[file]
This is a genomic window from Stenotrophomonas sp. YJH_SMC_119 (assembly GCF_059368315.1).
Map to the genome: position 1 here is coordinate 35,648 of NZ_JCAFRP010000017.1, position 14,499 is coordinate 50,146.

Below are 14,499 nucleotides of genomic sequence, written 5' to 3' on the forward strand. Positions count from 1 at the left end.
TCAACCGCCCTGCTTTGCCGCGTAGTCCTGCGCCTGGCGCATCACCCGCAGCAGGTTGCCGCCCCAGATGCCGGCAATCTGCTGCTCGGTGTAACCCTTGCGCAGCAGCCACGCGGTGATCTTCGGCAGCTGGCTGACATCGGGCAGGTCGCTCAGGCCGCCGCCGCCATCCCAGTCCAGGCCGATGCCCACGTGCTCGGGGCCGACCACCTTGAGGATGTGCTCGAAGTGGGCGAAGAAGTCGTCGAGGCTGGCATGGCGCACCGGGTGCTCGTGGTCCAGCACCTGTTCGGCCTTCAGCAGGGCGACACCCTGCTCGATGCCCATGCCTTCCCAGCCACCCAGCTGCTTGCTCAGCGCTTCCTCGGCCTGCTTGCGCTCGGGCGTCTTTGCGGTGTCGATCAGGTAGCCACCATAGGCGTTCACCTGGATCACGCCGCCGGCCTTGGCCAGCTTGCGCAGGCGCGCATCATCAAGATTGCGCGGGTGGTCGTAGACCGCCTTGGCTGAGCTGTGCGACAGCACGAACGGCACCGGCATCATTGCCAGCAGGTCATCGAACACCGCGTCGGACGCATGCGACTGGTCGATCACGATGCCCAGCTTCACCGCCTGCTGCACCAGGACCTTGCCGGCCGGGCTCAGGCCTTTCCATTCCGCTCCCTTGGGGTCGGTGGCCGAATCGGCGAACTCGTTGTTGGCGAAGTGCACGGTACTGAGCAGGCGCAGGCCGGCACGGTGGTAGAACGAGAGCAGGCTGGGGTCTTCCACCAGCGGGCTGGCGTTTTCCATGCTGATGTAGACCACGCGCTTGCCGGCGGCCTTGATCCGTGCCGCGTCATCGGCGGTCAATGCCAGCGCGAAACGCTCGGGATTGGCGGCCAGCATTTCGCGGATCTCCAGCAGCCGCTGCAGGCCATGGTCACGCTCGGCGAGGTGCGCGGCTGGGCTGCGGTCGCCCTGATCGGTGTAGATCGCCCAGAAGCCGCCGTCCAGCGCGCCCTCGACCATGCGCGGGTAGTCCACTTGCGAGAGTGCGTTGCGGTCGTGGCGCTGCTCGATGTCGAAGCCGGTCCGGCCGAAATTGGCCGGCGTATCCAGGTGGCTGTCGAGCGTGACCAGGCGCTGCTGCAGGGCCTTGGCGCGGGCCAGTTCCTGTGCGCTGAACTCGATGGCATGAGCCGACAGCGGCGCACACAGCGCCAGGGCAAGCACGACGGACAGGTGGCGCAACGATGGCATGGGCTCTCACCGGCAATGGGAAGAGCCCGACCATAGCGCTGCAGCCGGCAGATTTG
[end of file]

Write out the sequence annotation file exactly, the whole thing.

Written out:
This is a genomic window from Stenotrophomonas sp. YJH_SMC_119 (assembly GCF_059368315.1).
Map to the genome: position 1 here is coordinate 35,648 of NZ_JCAFRP010000017.1, position 14,499 is coordinate 50,146.

Below are 14,499 nucleotides of genomic sequence, written 5' to 3' on the forward strand. Positions count from 1 at the left end.
TCAACCGCCCTGCTTTGCCGCGTAGTCCTGCGCCTGGCGCATCACCCGCAGCAGGTTGCCGCCCCAGATGCCGGCAATCTGCTGCTCGGTGTAACCCTTGCGCAGCAGCCACGCGGTGATCTTCGGCAGCTGGCTGACATCGGGCAGGTCGCTCAGGCCGCCGCCGCCATCCCAGTCCAGGCCGATGCCCACGTGCTCGGGGCCGACCACCTTGAGGATGTGCTCGAAGTGGGCGAAGAAGTCGTCGAGGCTGGCATGGCGCACCGGGTGCTCGTGGTCCAGCACCTGTTCGGCCTTCAGCAGGGCGACACCCTGCTCGATGCCCATGCCTTCCCAGCCACCCAGCTGCTTGCTCAGCGCTTCCTCGGCCTGCTTGCGCTCGGGCGTCTTTGCGGTGTCGATCAGGTAGCCACCATAGGCGTTCACCTGGATCACGCCGCCGGCCTTGGCCAGCTTGCGCAGGCGCGCATCATCAAGATTGCGCGGGTGGTCGTAGACCGCCTTGGCTGAGCTGTGCGACAGCACGAACGGCACCGGCATCATTGCCAGCAGGTCATCGAACACCGCGTCGGACGCATGCGACTGGTCGATCACGATGCCCAGCTTCACCGCCTGCTGCACCAGGACCTTGCCGGCCGGGCTCAGGCCTTTCCATTCCGCTCCCTTGGGGTCGGTGGCCGAATCGGCGAACTCGTTGTTGGCGAAGTGCACGGTACTGAGCAGGCGCAGGCCGGCACGGTGGTAGAACGAGAGCAGGCTGGGGTCTTCCACCAGCGGGCTGGCGTTTTCCATGCTGATGTAGACCACGCGCTTGCCGGCGGCCTTGATCCGTGCCGCGTCATCGGCGGTCAATGCCAGCGCGAAACGCTCGGGATTGGCGGCCAGCATTTCGCGGATCTCCAGCAGCCGCTGCAGGCCATGGTCACGCTCGGCGAGGTGCGCGGCTGGGCTGCGGTCGCCCTGATCGGTGTAGATCGCCCAGAAGCCGCCGTCCAGCGCGCCCTCGACCATGCGCGGGTAGTCCACTTGCGAGAGTGCGTTGCGGTCGTGGCGCTGCTCGATGTCGAAGCCGGTCCGGCCGAAATTGGCCGGCGTATCCAGGTGGCTGTCGAGCGTGACCAGGCGCTGCTGCAGGGCCTTGGCGCGGGCCAGTTCCTGTGCGCTGAACTCGATGGCATGAGCCGACAGCGGCGCACACAGCGCCAGGGCAAGCACGACGGACAGGTGGCGCAACGATGGCATGGGCTCTCACCGGCAATGGGAAGAGCCCGACCATAGCGCTGCAGCCGGCAGATTTG